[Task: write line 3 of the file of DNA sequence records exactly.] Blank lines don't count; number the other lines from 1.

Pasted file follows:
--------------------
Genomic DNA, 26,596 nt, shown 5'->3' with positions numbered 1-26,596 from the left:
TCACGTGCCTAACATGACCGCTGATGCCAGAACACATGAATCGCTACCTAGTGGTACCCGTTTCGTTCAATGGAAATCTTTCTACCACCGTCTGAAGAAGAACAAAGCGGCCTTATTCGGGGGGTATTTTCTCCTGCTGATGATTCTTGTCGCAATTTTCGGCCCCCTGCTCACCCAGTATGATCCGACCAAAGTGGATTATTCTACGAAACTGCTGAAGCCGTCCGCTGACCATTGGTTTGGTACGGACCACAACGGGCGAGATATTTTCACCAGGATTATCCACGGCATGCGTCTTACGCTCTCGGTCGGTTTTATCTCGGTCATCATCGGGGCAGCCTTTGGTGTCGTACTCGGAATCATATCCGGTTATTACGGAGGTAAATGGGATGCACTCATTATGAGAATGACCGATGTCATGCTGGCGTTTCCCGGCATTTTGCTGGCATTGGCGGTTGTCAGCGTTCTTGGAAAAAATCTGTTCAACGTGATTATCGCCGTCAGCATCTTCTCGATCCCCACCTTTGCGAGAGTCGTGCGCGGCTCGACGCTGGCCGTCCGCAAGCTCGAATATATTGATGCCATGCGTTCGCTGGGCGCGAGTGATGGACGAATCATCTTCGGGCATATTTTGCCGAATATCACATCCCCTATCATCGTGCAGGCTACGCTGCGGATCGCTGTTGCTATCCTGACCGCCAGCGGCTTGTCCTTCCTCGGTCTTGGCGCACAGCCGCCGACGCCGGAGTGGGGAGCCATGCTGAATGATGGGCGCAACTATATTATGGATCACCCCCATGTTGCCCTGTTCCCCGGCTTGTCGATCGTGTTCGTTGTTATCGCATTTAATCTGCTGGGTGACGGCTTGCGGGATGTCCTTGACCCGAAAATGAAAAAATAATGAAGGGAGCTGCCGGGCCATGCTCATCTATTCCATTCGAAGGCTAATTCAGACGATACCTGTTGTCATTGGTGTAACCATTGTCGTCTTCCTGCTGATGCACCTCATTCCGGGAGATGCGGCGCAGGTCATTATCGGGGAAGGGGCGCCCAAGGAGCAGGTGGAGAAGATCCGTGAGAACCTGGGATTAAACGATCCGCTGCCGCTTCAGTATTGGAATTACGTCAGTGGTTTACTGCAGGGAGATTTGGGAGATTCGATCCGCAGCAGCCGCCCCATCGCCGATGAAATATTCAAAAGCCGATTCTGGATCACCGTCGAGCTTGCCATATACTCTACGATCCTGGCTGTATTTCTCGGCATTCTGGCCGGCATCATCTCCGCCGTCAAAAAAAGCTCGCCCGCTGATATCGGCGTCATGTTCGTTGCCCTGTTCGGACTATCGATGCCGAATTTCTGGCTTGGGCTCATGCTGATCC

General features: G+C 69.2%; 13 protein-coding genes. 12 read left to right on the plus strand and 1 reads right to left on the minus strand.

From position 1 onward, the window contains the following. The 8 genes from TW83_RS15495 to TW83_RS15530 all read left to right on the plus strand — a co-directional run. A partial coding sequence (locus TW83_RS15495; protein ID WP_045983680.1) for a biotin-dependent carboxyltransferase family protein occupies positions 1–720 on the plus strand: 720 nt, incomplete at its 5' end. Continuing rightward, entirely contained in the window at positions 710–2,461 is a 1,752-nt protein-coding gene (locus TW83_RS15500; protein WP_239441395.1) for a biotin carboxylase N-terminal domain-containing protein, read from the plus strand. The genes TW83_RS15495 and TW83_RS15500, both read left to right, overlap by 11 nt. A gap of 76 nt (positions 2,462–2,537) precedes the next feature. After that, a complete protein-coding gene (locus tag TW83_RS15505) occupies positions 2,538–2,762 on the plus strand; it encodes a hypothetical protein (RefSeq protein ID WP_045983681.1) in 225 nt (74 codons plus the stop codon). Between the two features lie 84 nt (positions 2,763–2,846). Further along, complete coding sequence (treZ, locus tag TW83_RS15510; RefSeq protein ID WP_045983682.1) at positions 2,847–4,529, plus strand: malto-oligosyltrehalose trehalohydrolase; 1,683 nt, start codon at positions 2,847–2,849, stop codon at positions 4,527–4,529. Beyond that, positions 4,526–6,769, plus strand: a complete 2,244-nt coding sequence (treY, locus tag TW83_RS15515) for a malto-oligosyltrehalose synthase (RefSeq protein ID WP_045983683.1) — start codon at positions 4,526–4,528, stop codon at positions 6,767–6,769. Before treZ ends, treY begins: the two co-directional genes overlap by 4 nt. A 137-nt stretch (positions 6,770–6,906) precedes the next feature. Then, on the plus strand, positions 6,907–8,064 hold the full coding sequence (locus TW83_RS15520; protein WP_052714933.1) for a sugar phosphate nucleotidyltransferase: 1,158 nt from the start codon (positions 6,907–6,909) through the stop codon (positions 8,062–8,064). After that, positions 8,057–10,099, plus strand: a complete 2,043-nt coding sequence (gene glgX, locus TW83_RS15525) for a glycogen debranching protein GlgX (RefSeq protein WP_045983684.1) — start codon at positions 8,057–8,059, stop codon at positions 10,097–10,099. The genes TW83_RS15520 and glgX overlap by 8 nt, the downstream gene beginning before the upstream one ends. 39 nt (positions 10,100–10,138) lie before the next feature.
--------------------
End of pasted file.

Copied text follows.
General features: G+C 69.2%; 13 protein-coding genes. 12 read left to right on the plus strand and 1 reads right to left on the minus strand.